To demonstrate that the use was not "continuous" the plaintiffs point to the fact that Mrs. Brewster did not purchase her property until 1943 and that previously she had been but a tenant or roomer of the owner. It is argued, counting the years of her tenancy even, that *Page 735 she could have used the property for but seven years. It is said the evidence shows that for a period of time no one on the Lamy-Brewster side of the property actually used the driveway. The latter statement is based on Mr. Jacobs' testimony that there was a time when he and an adjoining owner of the lot did not have an automobile. The impression he sought to convey and the inference he would have drawn is that the use was interrupted by reason of the fact that for the past three years he had not owned an automobile and the owner following Mr. Lamy did not own an automobile. The argument, however, overlooks the fact, as Mr. Jacobs testified, that he and the members of his family used the garage and the drive from the time they were constructed until the present, when they had an automobile. Furthermore, it overlooks the fact, to which he also testified, that owners other than Mr. Lamy, the members of their household and roomers, made periodic use of the driveway and garage — even though some owners may not have had an automobile to drive over the way. The questions and answers were: "Q. The driveway was being used by you and the tenants if they had a car from the time it was built? A. Yes, sir. Q. Up to the present time? A. Not up to the present time I didn't use it for three years. Q. Up to three years ago you used it? A. My son and not me. Q. And some of these other tenants or owners used it? A. Yes, sir. The Court: Did you say `Yes'? What was your answer, yes or no? . . . The Court: He answered it `Yes.'" True enough, the possession or use of land by a tenant is the landlord's possession an not the tenant's. But, if a tenant or a roomer in the home of an owner drives over the way and occupies the garage, does he not do so in the exercise or assertion of his landlord's right and is not that a use of the way by the owner? "Continuous," under the terms of the definition, does not mean "possession." "He who has an easement in particular land is not and cannot be thereby in possession of the land; he can only use it." 5 Restatement, Property, p. 2924. Nor does the requirement of "continuous" mean that the use or the right to use must be "constant." "The requirement means that there be no break in the essential attitude of mind required for adverse use rather than that the use be constant." 5 Restatement, Property, Sec. 459, p. 2936. If the use is "adverse," within the meaning of the definition, the benefits of it, in creating an easement, accrue not only to the adverse user but to "the adverse user and others." The use, to be continuous, must be shown to have been for the period of prescription (here ten years) and intermittent or interrupted periods of use may not be added to make out the period (Seested v. Applegate (Mo. App.), 26 S.W.2d 796, 799) but tacking, the adding together of successive periods of adverse use by persons in privity with one another, is permitted. "For the purpose of making out the period of prescription, the periods of use of successive adverse users may be added if privity exists between them." 5 Restatement, *Page 736 Property, Secs. 462, 464. The evidence in this case shows a direct chain of title from Mr. Lamy through successive owners to Mrs. Brewster and it may be confidently asserted, as the court found, that successive owners, from Mr. Lamy in 1924 to Mrs. Brewster in 1943, "used the driveway to get to and from their garage on the rear of said lot." Faulkner v. Hook, supra.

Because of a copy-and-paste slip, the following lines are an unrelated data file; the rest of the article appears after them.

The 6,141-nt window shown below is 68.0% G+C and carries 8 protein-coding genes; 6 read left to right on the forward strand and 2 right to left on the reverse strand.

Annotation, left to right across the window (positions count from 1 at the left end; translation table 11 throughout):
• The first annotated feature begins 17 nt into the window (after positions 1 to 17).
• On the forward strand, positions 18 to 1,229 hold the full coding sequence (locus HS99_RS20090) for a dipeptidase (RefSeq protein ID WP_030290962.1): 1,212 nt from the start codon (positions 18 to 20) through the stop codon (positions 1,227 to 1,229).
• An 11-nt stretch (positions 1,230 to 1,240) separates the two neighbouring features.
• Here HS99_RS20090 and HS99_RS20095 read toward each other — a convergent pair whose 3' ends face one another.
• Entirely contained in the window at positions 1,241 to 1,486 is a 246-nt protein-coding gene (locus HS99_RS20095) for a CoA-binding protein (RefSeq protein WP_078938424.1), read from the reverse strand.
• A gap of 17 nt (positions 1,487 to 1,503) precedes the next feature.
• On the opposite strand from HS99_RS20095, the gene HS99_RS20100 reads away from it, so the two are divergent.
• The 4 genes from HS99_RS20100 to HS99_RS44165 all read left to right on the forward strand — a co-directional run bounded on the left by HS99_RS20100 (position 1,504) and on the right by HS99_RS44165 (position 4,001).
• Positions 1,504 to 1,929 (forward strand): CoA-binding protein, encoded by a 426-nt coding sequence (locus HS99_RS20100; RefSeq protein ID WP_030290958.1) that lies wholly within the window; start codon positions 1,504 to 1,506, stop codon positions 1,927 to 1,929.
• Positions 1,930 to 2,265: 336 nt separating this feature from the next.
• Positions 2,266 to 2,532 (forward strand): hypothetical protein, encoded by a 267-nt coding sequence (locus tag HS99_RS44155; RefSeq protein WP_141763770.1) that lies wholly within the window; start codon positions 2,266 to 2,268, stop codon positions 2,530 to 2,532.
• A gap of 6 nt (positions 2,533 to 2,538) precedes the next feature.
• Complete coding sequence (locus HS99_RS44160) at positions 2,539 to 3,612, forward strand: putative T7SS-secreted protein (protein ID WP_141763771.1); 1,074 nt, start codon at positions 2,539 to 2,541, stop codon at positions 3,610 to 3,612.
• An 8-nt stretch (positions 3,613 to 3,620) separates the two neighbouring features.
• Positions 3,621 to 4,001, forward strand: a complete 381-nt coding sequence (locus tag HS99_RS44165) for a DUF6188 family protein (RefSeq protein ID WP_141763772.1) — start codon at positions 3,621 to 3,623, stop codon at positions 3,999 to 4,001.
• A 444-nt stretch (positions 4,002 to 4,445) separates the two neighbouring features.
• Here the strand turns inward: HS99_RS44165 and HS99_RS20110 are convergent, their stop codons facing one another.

[5] It is asserted that an easement by prescription could not be found because the evidence does not show, prior to the ten year period, "a distinct and positive assertion of a right hostile to the owner and brought home to him." The plaintiffs emphasize the phrase "hostile right" and say that there was no assertion of such right by the defendant until she filed her answer claiming an easement or, at least, until she purchased the lot in 1943. It is argued [899] that no one of the owners in the Lamy-Brewster chain of title ever claimed or asserted that they had an easement in the driveway. They point to the fact that all the record conveyances in that chain of title do not mention reciprocal easements or rights of any kind in the Jacobs property. In the face of this omission it is urged that there could not be an assertion of a hostile right and an easement. But, as we have pointed out, the essence of an easement is use. And the test of adverseness is the character and quality of that use. The better definitions do not use the words "hostile right." — they say "provided the use is adverse." 5 Restatement, Property, Sec. 457. But, assuming that "the assertion of a hostile right" is required, it does not follow that there must have been affirmative acts of hostility in the sense of belligerency. "A claim of right, in essence, rests in intent" as exemplified by acts and conduct. Sanford v. Kern, supra. "A use of land is adverse to the owner . . . when it is not made in subordination to him, and (is) open and notorious." It is not even necessary that it be made "either in the belief or under a claim that it is legally justified." "Adverse," under the definition, means that the one making the use "shall not recognize in those as against whom it is claimed to be adverse an authority either to prevent or to permit its continuance. It is the non-recognition of such authority at the time a use is made which determines whether it is adverse." 5 Restatement, Property, Sec. 458 and comment pages 2925-2926; Phillips v. Bonadies, supra.